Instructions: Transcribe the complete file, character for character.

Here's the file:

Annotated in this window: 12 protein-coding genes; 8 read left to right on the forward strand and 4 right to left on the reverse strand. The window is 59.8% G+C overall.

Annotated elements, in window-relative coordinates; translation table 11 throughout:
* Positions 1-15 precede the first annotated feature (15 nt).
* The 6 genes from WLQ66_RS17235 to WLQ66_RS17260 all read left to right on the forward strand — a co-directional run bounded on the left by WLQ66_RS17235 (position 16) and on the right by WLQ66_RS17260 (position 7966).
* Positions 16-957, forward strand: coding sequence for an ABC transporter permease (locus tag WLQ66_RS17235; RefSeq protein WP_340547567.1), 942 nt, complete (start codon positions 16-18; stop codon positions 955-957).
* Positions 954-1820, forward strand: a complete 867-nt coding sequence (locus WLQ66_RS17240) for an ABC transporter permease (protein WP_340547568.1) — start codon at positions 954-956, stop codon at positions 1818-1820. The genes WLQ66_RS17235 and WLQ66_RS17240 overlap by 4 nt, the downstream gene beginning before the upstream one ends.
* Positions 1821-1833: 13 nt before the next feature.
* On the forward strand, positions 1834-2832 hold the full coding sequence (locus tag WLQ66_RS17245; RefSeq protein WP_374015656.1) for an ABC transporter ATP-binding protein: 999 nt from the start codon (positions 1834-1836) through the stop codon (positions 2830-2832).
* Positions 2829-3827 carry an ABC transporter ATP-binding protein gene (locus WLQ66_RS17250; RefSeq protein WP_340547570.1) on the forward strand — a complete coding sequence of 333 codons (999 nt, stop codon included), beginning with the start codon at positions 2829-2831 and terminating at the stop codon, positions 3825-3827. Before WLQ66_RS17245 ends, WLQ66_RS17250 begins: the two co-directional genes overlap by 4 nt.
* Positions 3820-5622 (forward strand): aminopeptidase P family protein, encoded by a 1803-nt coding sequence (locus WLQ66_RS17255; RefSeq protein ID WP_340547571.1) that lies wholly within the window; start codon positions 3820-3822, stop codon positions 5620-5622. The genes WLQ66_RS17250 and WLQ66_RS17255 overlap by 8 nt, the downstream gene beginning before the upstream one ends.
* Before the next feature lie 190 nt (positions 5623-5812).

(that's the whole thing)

Annotated in this window: 12 protein-coding genes; 8 read left to right on the forward strand and 4 right to left on the reverse strand. The window is 59.8% G+C overall.

Annotated elements, in window-relative coordinates; translation table 11 throughout:
* Positions 1-15 precede the first annotated feature (15 nt).
* The 6 genes from WLQ66_RS17235 to WLQ66_RS17260 all read left to right on the forward strand — a co-directional run bounded on the left by WLQ66_RS17235 (position 16) and on the right by WLQ66_RS17260 (position 7966).
* Positions 16-957, forward strand: coding sequence for an ABC transporter permease (locus tag WLQ66_RS17235; RefSeq protein WP_340547567.1), 942 nt, complete (start codon positions 16-18; stop codon positions 955-957).
* Positions 954-1820, forward strand: a complete 867-nt coding sequence (locus WLQ66_RS17240) for an ABC transporter permease (protein WP_340547568.1) — start codon at positions 954-956, stop codon at positions 1818-1820. The genes WLQ66_RS17235 and WLQ66_RS17240 overlap by 4 nt, the downstream gene beginning before the upstream one ends.
* Positions 1821-1833: 13 nt before the next feature.
* On the forward strand, positions 1834-2832 hold the full coding sequence (locus tag WLQ66_RS17245; RefSeq protein WP_374015656.1) for an ABC transporter ATP-binding protein: 999 nt from the start codon (positions 1834-1836) through the stop codon (positions 2830-2832).
* Positions 2829-3827 carry an ABC transporter ATP-binding protein gene (locus WLQ66_RS17250; RefSeq protein WP_340547570.1) on the forward strand — a complete coding sequence of 333 codons (999 nt, stop codon included), beginning with the start codon at positions 2829-2831 and terminating at the stop codon, positions 3825-3827. Before WLQ66_RS17245 ends, WLQ66_RS17250 begins: the two co-directional genes overlap by 4 nt.
* Positions 3820-5622 (forward strand): aminopeptidase P family protein, encoded by a 1803-nt coding sequence (locus WLQ66_RS17255; RefSeq protein ID WP_340547571.1) that lies wholly within the window; start codon positions 3820-3822, stop codon positions 5620-5622. The genes WLQ66_RS17250 and WLQ66_RS17255 overlap by 8 nt, the downstream gene beginning before the upstream one ends.
* Before the next feature lie 190 nt (positions 5623-5812).